Beacon Theatre (Beacon, New York)
|Address||445 Main Street|
|Location||Beacon, New York, United States|
The Beacon Theatre was an American Art Deco performing arts theater located in Beacon, New York, in the Hudson Valley, on Main Street in the city's downtown section (known as "Theatre Square"), across from Fishkill Creek. The theater was run by 4th Wall Productions, which has been producing live theater in the Hudson Valley since 1994, from 2010 until they sold the building in 2015. The main stage was gutted and converted into residential units, with the second floor converted into a smaller performance space.
The site where the structure sits was originally the Dibble Opera House, constructed in 1886. The Opera House had also housed a roller skating rink in its early days until it was torn down in 1927 with plans to construct a new and modernized theater that would be large enough to accommodate larger crowds for the rise of films, known then as "photo-plays".
With the intention of becoming a vaudeville house, the Beacon Theatre was constructed in 1928 as an Art Deco performing arts theater; however, its opening was delayed by six years with the coming of the Great Depression. When the theater opened in 1934, it was advertised as "the most beautiful theater from New York City to Albany" and was repurposed to operate as a movie theater, serving 1,200 people.
The theater quickly became a cultural hot-spot throughout the Hudson Valley, hosting many musical performances, plays, vaudeville acts, and films. During the 1930s, a popular jazz club, known as the "Wonder Bar", operated the second floor, where live acts performed over the theater's signature marquee.
The Beacon Theatre was greatly disheveled by the urban decay of the 1960s in which suburbia began to take over and many large theaters throughout the Hudson Valley fell to large complexes. The theater officially closed in 1968 for renovations that were never completed, and would remain empty for nearly 40 years.
During the 1990s, the space was used as storage for roofing contractors and as a meeting location for a local church group, which was responsible for sealing up the second floor, demolishing the balcony, repainting the theater walls and setting new reclining chairs in the theater.
In 2002, the theater was acquired by New York City investor William Ehrlich, along with other properties, after the Dia:Beacon modern art museum put the city on the map. Norman Adie, of Brooklyn, was contracted to buy the building from Ehrlich, who planned to split the building into three auditoriums for mixed uses. Adie hoped to invest $4.5 million, for "boutique theaters". Robert Rutigliano of Beacon had another vision for the same building - a performing arts center with music, drama and film. However another Brooklyn cinema operator and developer had a vision for a six-screen movie house. Ultimately none of these plans came to fruition and the building would continue to remain empty.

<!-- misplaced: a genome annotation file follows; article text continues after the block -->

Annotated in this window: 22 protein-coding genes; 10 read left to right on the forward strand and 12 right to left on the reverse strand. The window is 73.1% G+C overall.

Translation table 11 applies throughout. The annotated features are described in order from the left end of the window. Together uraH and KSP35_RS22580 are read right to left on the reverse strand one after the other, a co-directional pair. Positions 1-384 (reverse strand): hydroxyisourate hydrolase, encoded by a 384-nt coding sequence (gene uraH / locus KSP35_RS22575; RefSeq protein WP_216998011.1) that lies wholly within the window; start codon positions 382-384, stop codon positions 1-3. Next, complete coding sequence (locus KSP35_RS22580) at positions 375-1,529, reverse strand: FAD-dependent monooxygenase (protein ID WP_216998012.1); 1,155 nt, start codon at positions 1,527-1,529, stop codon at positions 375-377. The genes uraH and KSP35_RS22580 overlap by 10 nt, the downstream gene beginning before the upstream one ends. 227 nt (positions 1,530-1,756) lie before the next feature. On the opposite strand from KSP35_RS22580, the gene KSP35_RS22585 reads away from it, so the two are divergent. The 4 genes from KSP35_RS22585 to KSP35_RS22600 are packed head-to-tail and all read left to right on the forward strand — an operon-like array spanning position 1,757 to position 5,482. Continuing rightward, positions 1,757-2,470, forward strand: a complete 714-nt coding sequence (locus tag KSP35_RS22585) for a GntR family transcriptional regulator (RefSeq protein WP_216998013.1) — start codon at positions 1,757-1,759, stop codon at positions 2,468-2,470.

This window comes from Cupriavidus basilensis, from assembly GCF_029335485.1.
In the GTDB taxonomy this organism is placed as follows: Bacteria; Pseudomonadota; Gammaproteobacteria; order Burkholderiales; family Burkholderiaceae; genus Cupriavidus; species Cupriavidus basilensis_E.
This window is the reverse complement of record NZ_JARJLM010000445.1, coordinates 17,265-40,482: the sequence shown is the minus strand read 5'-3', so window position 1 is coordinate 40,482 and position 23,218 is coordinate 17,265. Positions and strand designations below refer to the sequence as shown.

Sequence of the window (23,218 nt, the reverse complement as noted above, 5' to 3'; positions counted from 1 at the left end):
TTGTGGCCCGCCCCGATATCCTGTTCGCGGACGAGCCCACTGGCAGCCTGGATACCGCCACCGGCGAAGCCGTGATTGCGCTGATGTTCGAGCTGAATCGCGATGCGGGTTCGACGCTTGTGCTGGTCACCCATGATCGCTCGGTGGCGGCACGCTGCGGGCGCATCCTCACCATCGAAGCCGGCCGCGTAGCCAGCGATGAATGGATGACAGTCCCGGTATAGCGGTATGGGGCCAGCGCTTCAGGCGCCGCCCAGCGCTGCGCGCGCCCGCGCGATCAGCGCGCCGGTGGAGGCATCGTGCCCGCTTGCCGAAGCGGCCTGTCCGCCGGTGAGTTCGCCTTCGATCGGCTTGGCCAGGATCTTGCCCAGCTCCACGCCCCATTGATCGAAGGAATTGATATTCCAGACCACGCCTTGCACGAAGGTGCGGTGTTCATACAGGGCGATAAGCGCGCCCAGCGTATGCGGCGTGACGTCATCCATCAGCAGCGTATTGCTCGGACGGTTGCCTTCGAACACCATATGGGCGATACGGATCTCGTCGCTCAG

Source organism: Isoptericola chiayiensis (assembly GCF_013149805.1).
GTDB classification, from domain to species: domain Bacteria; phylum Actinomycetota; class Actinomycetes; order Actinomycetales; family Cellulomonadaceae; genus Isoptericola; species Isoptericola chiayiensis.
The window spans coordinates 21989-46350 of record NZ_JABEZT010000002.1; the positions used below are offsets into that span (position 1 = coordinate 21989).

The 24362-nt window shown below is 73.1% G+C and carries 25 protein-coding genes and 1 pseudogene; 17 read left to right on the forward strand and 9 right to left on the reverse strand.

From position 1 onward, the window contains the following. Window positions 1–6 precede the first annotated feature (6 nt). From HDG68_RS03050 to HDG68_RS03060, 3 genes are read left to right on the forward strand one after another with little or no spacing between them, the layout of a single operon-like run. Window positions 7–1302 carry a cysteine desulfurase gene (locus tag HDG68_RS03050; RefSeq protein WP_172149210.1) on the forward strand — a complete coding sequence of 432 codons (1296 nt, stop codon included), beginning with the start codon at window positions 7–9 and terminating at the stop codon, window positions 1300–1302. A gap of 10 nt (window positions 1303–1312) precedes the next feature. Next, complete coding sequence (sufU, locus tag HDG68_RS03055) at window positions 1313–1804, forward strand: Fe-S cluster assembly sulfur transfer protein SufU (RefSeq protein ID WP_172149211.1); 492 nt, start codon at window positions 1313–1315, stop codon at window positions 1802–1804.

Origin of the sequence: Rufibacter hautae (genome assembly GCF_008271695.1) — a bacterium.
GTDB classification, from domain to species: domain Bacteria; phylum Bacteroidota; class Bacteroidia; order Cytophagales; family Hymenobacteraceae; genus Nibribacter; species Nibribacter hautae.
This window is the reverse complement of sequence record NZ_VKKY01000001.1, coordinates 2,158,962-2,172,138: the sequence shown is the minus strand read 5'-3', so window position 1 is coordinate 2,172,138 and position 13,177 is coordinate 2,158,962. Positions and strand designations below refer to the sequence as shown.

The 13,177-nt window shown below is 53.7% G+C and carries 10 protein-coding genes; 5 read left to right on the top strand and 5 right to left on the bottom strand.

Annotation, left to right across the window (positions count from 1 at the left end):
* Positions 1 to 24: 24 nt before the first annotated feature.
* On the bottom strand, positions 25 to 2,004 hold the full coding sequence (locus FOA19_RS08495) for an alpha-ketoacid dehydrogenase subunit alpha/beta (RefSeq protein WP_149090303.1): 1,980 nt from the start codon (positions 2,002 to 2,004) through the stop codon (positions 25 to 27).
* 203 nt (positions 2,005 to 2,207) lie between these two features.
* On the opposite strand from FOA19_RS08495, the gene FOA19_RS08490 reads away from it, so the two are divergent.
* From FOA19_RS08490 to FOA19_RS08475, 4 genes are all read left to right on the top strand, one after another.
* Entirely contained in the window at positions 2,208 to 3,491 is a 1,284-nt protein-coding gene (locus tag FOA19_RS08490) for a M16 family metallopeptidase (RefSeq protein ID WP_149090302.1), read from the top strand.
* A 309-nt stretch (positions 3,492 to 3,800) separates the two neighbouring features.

In October, 2010, Patrick R. Manning, president of 4th Wall Productions, and co-founder Christine Busacca-Vittorini purchased the Beacon Theatre in hopes of restoring the venue's former interior and allowing live theater to become a part of Beacon once again. Previously 4th Wall Productions was operating at the Cunneen-Hackett Arts Center at the Vassar Home for Aged Men in Poughkeepsie, New York. Plans were announced that the second floor would house a dance studio. However, lack of funds limited renovations to just the main lobby, where 4th Wall ran their Studio B acting classes and a small black box theater.
In August, 2015, 4th Wall Productions sold the infrastructure of the theater to Brendan McAlpine of McAlpine Construction after failing to pay down the mortgage for the building. McAlpine, who had shown an interest in purchasing the theater in 2010 before deciding to instead focus on converting an abandoned factory down the street into the Roundhouse at Beacon Falls, converted the existing theater into residential units, with the second floor of the theater turned into a multi-use performance space. 4th Wall was initially promised that the original main stage would be renovated for their use, but McAlpine released different plans to the Beacon Planning Board. McAlpine's proposal had caused controversy among Beacon residents.
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